1. re: Jerseygirl111

              I think they're a victim of crappy food and poor management decisions:

              "The company lowered its profit and revenue projections for the quarter ended Nov. 25, also blaming bad promotions, Hurricane Sandy, purchasing its Yard House USA chain for the bad results, reports Tiffany Hsu at the Los Angeles."

              The CEO blaming the Affordable Care Act is just a case of CYA.

                1. re: carolinadawg

                  So right....Obamacare with it's mandates for firms with over 50 employees would surely have nothing to do with lower profit margins..

                  1. re: cstumiller

                    Umm, the lower profit margins in question are for the quarter that ended November 25, 2013. It's not possible for the Affordable Care Act to have impacted that quarters financial reports, as it hadn't been implemented at that time. So yes, it is completely true that the ACA "surely had nothing to do with the lower profit margins."

                      1. re: carolinadawg

                        Actually, obamacare has already effected businesses that give their employees health insurance by driving premiums up at least 25 percent over the last two years. The additional cost of having to provide the coverage to businesses with 50 employees or more is not going to be that great a problem. Easiest thing to do is higher more people working 29 hours a week. No liability then.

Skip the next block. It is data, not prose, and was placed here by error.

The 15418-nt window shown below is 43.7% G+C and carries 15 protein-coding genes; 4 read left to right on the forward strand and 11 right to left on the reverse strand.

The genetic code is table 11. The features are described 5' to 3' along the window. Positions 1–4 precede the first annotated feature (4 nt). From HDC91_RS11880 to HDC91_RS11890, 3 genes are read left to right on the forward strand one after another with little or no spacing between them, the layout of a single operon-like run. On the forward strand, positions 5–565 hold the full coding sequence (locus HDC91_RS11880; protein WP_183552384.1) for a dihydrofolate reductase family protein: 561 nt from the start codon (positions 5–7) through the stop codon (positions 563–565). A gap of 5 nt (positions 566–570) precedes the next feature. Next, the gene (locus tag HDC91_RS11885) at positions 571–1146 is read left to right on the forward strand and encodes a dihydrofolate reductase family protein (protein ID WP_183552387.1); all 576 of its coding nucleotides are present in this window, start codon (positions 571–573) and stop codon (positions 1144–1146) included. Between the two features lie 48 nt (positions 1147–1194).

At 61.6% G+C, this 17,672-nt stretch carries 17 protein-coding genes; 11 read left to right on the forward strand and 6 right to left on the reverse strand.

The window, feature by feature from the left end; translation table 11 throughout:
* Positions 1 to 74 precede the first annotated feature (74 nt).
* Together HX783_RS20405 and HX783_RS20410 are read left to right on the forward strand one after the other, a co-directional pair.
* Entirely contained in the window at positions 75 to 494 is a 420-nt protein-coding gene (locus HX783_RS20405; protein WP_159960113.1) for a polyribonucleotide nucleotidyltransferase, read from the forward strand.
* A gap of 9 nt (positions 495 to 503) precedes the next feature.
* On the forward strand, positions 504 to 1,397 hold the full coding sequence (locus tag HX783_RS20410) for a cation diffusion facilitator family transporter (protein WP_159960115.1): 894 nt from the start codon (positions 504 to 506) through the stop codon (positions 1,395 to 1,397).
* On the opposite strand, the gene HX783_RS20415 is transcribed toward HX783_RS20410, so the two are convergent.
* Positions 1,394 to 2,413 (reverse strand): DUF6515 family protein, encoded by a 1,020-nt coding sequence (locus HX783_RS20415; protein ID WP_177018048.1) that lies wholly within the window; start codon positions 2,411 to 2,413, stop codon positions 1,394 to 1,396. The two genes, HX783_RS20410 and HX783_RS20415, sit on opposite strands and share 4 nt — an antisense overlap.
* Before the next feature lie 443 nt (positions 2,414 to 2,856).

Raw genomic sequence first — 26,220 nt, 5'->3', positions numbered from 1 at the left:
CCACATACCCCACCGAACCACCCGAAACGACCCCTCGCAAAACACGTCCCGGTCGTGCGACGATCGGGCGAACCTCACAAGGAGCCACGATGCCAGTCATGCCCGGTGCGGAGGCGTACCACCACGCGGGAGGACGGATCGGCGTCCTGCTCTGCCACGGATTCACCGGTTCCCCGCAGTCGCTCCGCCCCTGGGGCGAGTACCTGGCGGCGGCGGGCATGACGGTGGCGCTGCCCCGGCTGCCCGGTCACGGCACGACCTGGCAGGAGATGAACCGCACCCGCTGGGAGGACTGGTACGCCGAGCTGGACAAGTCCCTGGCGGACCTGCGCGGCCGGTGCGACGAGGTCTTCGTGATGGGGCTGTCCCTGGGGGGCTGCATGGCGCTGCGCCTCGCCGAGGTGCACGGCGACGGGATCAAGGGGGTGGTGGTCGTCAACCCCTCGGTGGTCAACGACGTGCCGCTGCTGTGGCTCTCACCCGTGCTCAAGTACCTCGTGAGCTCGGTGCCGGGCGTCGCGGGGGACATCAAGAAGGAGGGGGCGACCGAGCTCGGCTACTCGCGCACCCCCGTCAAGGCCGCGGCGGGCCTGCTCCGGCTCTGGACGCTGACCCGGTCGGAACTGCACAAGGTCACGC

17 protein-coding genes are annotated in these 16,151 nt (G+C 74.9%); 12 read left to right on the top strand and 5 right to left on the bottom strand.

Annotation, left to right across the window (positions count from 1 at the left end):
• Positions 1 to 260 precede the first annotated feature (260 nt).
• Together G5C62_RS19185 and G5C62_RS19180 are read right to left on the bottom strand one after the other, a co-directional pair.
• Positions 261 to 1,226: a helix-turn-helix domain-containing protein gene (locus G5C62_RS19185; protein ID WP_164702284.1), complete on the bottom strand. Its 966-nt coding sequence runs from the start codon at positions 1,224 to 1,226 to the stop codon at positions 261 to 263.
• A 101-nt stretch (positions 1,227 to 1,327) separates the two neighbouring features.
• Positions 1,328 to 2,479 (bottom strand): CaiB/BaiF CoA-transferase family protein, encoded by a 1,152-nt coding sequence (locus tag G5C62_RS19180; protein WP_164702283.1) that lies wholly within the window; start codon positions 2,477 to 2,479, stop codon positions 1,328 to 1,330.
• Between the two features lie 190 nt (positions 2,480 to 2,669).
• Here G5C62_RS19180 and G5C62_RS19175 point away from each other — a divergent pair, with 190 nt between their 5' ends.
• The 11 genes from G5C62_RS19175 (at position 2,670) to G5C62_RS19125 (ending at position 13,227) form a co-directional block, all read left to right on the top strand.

1. re: carolinadawg

                            In Economics, I call this "The Gathering Storm Effect", named for Winston Churchill's tome.

                          2. re: cwdonald

                            We've removed some posts about ACA; we're not the right place for that sort of political debate.

                          3. re: carolinadawg

                            Competent Boards analysis their business model well into the future and any pending legislation that has the potential to have a significant negative impact will most certainly be a factor in their decision making process.

                            1. re: Tom34

                              In the post you referenced, I wasn't discussing their future decisions, I was discussing their PAST financial performance.

                              1. re: carolinadawg